GMO and organic crops can coexist with minimal risk of contamination, multiple studies confirm

organic vs gmo

In 2020, the world accommodates nearly 7.8 billion people. By 2050, world population is expected to reach 9.8 billion. With the exponentially growing population, decreasing resources, and intensifying climate change, it is compelling to adopt various production systems to attain food security. Thus, coexistence of different production systems has become a viable option for some countries.

GE crops have been planted since 1996 and by 2018, there were already 191.7 million hectares planted in 26 countries. Continuous cultivation of GE crops in these countries together with non-GE crops confirms that coexistence is achievable.

Several studies have been conducted to test the feasibility of coexistence between GE and non-GE crops under real-life large-scale farming conditions. Overlapping flowering periods in GE maize and non-GE maize was found not to increase labeling threshold of 0.9% in a 2004 study in Germany. The study conducted in 30 sites was the basis for the 20 m planting distance between GE and non-GE maize, which can be separated by plants for pollen barrier.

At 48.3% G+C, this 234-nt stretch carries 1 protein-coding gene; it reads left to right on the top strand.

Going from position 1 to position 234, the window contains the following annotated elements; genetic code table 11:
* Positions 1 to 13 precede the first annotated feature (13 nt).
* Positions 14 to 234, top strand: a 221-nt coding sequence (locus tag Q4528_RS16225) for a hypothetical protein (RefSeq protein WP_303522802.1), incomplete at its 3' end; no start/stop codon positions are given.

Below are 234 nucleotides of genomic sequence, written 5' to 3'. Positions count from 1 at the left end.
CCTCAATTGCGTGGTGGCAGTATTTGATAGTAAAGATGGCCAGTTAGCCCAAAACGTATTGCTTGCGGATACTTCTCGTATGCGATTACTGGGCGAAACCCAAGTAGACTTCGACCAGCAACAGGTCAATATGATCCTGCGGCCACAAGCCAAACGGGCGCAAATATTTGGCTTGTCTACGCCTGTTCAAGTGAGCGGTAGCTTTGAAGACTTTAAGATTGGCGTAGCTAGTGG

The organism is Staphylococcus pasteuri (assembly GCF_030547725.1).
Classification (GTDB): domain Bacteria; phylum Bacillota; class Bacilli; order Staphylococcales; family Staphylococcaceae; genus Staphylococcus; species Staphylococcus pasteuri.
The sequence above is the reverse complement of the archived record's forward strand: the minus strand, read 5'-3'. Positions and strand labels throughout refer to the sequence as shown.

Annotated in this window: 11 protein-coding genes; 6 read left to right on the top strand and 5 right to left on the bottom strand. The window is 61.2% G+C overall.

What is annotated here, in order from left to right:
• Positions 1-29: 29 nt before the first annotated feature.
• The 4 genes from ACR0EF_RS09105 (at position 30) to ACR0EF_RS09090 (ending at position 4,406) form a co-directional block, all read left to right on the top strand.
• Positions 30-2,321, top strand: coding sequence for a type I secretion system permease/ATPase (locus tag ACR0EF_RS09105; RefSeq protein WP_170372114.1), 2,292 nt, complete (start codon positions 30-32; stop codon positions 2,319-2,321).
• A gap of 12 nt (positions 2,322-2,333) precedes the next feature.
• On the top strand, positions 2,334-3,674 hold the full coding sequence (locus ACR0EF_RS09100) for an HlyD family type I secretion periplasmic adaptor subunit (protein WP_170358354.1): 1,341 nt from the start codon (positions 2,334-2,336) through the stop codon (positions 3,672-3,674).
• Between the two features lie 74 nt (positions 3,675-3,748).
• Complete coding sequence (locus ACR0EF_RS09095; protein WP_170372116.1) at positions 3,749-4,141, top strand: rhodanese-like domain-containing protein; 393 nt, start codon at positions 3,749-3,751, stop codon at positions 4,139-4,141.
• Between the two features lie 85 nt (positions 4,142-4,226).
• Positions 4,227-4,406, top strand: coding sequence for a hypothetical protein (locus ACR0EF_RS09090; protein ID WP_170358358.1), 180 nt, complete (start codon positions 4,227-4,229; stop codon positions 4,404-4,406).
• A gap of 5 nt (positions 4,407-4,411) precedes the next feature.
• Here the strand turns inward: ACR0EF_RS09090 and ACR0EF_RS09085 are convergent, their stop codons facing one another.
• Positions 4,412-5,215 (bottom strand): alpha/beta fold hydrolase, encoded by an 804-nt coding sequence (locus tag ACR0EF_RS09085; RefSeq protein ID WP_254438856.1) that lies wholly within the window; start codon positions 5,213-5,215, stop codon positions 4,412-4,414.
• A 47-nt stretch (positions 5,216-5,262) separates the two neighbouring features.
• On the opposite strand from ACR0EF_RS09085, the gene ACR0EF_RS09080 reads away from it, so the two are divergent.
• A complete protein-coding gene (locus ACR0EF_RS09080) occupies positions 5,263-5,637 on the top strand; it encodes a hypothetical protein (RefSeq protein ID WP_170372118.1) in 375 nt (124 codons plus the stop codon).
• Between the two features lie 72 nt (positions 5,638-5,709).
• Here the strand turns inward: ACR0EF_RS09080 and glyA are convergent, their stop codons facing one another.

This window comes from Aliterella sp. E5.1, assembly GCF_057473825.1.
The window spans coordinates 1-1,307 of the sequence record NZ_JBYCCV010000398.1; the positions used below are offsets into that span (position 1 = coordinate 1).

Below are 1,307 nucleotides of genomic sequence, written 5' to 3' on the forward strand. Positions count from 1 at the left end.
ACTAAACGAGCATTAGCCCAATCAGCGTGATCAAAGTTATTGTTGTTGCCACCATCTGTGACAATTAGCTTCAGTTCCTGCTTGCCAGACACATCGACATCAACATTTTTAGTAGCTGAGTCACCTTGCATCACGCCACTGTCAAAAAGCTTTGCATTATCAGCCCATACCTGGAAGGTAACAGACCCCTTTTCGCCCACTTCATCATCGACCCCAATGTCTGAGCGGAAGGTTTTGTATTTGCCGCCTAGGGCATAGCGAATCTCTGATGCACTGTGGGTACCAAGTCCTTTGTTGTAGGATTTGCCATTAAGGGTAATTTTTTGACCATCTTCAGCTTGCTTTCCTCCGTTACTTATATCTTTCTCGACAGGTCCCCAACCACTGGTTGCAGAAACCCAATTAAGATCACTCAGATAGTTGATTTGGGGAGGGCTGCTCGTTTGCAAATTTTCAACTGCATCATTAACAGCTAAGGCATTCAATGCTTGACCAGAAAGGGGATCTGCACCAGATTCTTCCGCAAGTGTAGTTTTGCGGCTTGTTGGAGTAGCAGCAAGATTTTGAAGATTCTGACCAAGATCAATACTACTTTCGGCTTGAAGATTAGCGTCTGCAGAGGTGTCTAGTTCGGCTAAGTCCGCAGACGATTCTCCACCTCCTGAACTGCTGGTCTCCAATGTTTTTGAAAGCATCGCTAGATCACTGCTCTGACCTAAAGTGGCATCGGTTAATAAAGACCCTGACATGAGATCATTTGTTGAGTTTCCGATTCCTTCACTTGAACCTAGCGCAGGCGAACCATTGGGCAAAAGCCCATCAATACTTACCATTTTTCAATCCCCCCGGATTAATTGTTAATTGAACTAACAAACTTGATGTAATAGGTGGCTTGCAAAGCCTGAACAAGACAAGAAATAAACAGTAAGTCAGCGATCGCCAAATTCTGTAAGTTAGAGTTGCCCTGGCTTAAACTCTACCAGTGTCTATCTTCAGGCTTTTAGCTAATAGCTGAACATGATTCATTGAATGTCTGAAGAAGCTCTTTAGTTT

The North American experience in coexistence has shown that even if the greatest share (60%) was devoted to GE crops, the majority (96% of those surveyed) of organic farmers have not incurred economic losses due to the presence of biotech crops.

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